It’s definitely tougher than landscape photography, where you can take a lot of time to set up the shot. Here you have to work quickly, paying attention at the same time to the camera and its settings and also to directing or responding to the model. And the added dimension of flash complicated it more.
After taking a number of shots on the boat and outside it, we headed over to a nearby gym just as it was starting to rain. Here, it was even more challenging because of the tight indoor space and the presence of gym equipment and mirrors everywhere. The mirrors made for some interesting reflections, but it was a challenge to keep photographers and flashes out of the shots.
Together with another photographer, Graeme, we worked with two different models, Isabelle and then Jessica as they used the gym equipment. Sometimes male model, Yan, also posed with them. Graeme was great at coming up with posing ideas, and several times he loaned me his SB-800 so that I could get a few shots using multiple lights, which he helped me set up.
I don’t know that I’m ready to become a glamour photographer, but it was lots of fun and I learned a lot.
After the American War of Independence ended in 1783, many who remained loyal to the British crown fled to Canada, settling in Nova Scotia, Quebec’s Eastern Townships, and what is now southeastern Ontario. The northern shores of the St. Lawrence River, within sight of the United States, in particular attracted many United Empire Loyalist settlers.
Throughout the early 19th century, the population of what then became Upper Canada expanded rapidly with settlement from the British Isles. (Present-day Quebec was then known as Lower Canada). Many settled in small villages, some prospering with the rural technology of the time — water-powered mills, and other such machinery. Attractive communities were built with logs, sawed planks, stone and brick. And many of these buildings survived well into the 20th century.
Fast forward to the 1950s, when the St. Lawrence Seaway was constructed and opened, allowing larger ships to pass from the ocean to the Great Lakes. One of the challenges in the Seaway’s construction was at set of rapids at Long Sault. To allow ships to pass, an artificial lake called Lake St. Lawrence was created, and the water levels were raised in 1958, submerging six villages and three hamlets. These became known as the Lost Villages. A number of historic buildings from these villages were relocated to a site near Morrisburg, which opened in 1961 as Upper Canada Village.
Since then, other historic buildings have been relocated there, so that now there are more than 40 buildings from the area. And for nearly 50 years, Upper Canada Village has operated as a heritage park, depicting life in a small Upper Canada community of 1866, the year before Canadian Confederation. The grist mill operates producing flour, that the baker still makes into bread using traditional methods. The sawmill produces lumber. A cheese factory produces cheddar cheese, making only a few minor concessions to satisfy modern food inspectors, such as using a steel-lined vat and tools. And a blacksmith still shoes horses and crafts implements using mid-19th century technology.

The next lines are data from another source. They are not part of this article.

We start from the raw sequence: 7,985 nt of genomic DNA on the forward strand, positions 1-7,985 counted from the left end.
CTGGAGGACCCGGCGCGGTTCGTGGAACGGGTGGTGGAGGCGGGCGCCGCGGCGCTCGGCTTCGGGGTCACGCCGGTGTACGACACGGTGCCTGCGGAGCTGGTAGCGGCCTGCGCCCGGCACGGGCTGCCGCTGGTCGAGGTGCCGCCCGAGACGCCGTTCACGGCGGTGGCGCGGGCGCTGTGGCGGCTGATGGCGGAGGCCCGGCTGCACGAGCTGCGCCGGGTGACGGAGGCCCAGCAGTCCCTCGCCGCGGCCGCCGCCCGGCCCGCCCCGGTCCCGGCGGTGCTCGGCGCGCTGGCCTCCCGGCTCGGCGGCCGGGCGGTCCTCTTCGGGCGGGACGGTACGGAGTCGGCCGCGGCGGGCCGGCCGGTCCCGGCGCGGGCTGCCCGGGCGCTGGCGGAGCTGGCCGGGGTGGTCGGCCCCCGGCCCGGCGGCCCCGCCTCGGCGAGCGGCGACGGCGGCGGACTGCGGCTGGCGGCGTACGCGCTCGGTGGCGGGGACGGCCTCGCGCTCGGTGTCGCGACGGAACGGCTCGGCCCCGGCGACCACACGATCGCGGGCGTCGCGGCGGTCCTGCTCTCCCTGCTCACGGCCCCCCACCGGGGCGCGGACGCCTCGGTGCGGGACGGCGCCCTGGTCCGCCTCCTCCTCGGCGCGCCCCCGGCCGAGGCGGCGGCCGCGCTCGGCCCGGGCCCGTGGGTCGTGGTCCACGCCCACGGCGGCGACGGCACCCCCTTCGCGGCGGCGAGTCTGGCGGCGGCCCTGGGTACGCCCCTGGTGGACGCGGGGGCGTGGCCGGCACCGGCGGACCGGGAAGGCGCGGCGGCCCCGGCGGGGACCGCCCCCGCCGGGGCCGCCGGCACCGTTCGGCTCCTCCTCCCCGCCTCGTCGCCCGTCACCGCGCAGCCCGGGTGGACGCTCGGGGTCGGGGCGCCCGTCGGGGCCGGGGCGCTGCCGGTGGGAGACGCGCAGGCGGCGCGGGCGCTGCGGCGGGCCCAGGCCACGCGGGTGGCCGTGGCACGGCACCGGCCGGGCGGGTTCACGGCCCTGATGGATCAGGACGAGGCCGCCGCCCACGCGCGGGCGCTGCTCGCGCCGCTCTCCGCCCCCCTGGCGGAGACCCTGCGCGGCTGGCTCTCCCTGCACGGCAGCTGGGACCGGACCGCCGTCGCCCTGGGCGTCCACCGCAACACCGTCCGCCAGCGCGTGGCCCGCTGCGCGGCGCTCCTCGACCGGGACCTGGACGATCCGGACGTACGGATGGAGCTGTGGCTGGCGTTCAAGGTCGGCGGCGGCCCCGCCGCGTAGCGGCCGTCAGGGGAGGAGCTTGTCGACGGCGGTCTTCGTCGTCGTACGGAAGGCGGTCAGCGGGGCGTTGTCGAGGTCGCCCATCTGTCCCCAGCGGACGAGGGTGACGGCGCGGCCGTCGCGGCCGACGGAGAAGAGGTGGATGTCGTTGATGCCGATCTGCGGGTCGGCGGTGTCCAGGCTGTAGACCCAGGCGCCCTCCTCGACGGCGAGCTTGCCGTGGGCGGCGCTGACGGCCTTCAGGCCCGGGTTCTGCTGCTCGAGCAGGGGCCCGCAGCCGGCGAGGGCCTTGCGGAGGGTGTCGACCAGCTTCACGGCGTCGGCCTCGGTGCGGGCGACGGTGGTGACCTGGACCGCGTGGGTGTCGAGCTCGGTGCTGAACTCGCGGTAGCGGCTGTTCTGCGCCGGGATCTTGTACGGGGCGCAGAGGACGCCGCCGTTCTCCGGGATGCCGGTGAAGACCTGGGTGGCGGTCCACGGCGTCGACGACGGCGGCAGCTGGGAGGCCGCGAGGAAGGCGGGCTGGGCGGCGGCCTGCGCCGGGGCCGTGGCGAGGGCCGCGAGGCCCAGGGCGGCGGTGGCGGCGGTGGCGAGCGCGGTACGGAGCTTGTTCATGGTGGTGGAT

I first visited Upper Canada Village as a teenager in 1969, and have been back once or twice over the years. I returned recently on a gorgeous sunny September day, armed with a camera and several lenses. The enactors were pretty good about allowing themselves to be photographed as they carried out traditional crafts from nearly 150 years ago.
Reflection through the rails, Upper Canada Village
Spinning yarn, Upper Canada Village
Making cheddar cheese, Upper Canada Village
Stroll by the river, Upper Canada Village
In the general store, Upper Canada Village
Blacksmith’s shop, Upper Canada Village
See other photos of Upper Canada Village as a slideshow in my Flickr set.
At the end of July, I drove down to Toronto to take in the finale of Caribana, a huge Caribbean festival that culminates in a parade. Over a million people attend, and thousands who participate in the parade get decked out in glittering carnivalesque costumes.
The parade, July 31, was on a hot, sunny day. The sun was brilliant, resulting in dark shadows. As a result, I photographed it using a fill flash a lot, and also took in much of the action from behind barriers using a 70-300mm long zoom lens to zero in on the action from the distance. Before the parade, I took some pictures of costumed participants arriving. Normally, I just asked them to pose, and with the exception of just one couple, all were willing to do so. I know many were proud of how they looked, and when people are having fun, they’re much more willing to let you take their picture.
Here are a few shots I took before and during the parade: